Sound is a very
important part of any high action arcade game. Ever since my first CoCo
game Neutroid II, I have always tried to present plenty of noise in my
games. I wanted to showcase what the CoCo was capable of producing.
many of the 8-bit computers of that era such as the Commodore 64, Atari
800, MSX and Texas Instruments, sound was a matter of using the built
in sound chip to play sound effects and music with minimal CPU
the CoCo was never gifted with such hardware luxuries and the
generation of sound during play in many games comprised of mostly
simple beeps and clicks.
With my first
CoCo game Neutroid II in
1984, I wanted to show what the CoCo's built in DAC circuitry could be
made to do.
to listen to the sound effects in Neutroid II.
The evolution of the Sound
I began creating
sound effects for my games back when I was programming my TRS-80 Model
1. The TRS-80 only had 1-bit sound via the cassette output. The most
advanced sound I created back then used a table of data that
represented the on/off state of the cassette audio. These tables were
pre-generated via a BASIC program. The table data was sent a few bytes
at a time during the game play to allow multi-tasking of the game
graphics and reduce any graphics stutter during play.
When I moved to
the CoCo, I expanded this technique to utilize the 6-bit DAC which
allowed the sound to vary in amplitude and offer the ability to soften
the end of a sound with a short fade to silence.
When I moved to
the CoCo 3, I began to experiment with interrupts. By the time I got to
my game Cosmic Ambush, I was using interrupts to drive a two channel
sound output by combining sample tables via additive synthesis.
When I did
Pac-man, I refined the code to take up less CPU cycles to allow more
time for the game itself.
refinement came with Pop*Star Pilot which shared the interrupt handling
to include scanline based video effects such as the split screen
hardware scrolling and multi-color/animated background control.
For Gunstar, the
Page Copy routine explained in the previous chapter of this blog
consumed a lot of CPU time so it was back to the 2 channel sound
routine of Pac-man but further optimized to take up as few CPU cycles
as I could muster.
As you can see,
over my 30 years of programming games, I have been evolving the sound
routine as I learned more.
One area I have
not explored has been in-game music. To include music as well as the
sound effects required for the game, I needed to consume more CPU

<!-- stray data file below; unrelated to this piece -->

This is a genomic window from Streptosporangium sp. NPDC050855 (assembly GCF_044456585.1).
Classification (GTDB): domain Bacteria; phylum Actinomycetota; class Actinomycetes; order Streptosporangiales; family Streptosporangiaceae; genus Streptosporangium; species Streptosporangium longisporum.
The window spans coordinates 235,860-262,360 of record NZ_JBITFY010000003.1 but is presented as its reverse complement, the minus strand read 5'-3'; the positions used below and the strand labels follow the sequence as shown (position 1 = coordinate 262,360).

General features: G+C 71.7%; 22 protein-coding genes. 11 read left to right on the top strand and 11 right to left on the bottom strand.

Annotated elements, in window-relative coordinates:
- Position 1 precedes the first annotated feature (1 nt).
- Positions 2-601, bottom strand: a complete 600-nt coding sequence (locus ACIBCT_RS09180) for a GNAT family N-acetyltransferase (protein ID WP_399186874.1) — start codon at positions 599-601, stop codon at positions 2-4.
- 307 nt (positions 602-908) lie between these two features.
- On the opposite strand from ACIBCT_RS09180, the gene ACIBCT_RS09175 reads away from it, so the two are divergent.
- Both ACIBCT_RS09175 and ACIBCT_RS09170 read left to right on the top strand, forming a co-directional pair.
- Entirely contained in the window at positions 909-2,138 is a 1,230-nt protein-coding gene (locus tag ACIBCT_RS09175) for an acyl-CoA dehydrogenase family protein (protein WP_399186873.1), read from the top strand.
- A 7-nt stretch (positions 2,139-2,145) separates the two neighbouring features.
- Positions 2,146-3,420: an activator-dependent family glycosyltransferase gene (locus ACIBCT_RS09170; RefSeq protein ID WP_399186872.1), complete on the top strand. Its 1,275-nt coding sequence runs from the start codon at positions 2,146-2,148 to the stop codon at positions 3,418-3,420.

cycles. Spare CPU cycles is dependent on the game itself. A turned
based or slow paced game would have cycles to spare but a game like
Gunstar where much of the CPU is being spent on the graphic routines,
spare cycles were not available.
I did try though
and had some success but it involved turning to a very low sample rate
and I felt the musical tones where too low in fidelity and it wasn't
worth the CPU cycle loss for the end result.
maybe having an option of choosing between sound effects and music but
I decided that the game had to
have the sound effects of laser gun fire and meaty explosions... so the
in-game music was dropped.
To be done
properly, in-game music requires the support of a dedicated sound chip.
I chose to plug along with my existing 2 channel routine for sound
effects. This will allow everyone with a CoCo3 to hear the sound
effects without the need to purchase additional hardware.
Look Ma! No Sound
the internet, I was able to locate suitable sound samples from the many
free online resources available. The files I found were in WAV format
which I down sampled to 8000Khz. I then wrote a BASIC program on the
CoCo to input these files, downscaled them from 16-bit to 6-bit for use
by the CoCo's DAC and clipped them all so they could all be stored in
the 5 allocated MMU blocks (40K total). The actual playback sample rate
is 7498Khz although I can adjust this easily.
Click on the
image to the right to listen to the sound effects I have chosen for
Gunstar. These sound effects were being played in real-time while
multi-tasking with the Page Copy routine.
I inserted code
to allow me to trigger each sound effect by pressing the numeric keys.
Pressing the 1 key would
trigger the laser fire sound effect, key 2 would trigger the explosion effect
and so forth. Two sound effects could be triggered simultaneously while
the main code ran continuously, copying the graphics buffers used for the graphics engine.
The audio was
recorded directly off a real
CoCo3, no additional hardware was used. It shows what can be achieved
with the standard built-in 6-bit DAC and the advanced interrupt
handling of the CoCo3.
This test is a
good indication of how much CPU time is consumed in generating the two
most CPU intensive tasks in the game and lets me see how much time I
can devote to the rest of the game. So far, so good.
This has been a
short chapter that doesn't reflect the amount of time spent
experimenting with the various sound effects, fine tuning each sample
and exploring the prospects of in-game music.
Stay tuned for
the next chapter where, if successful, I will announce another new
feature to be included in Gunstar.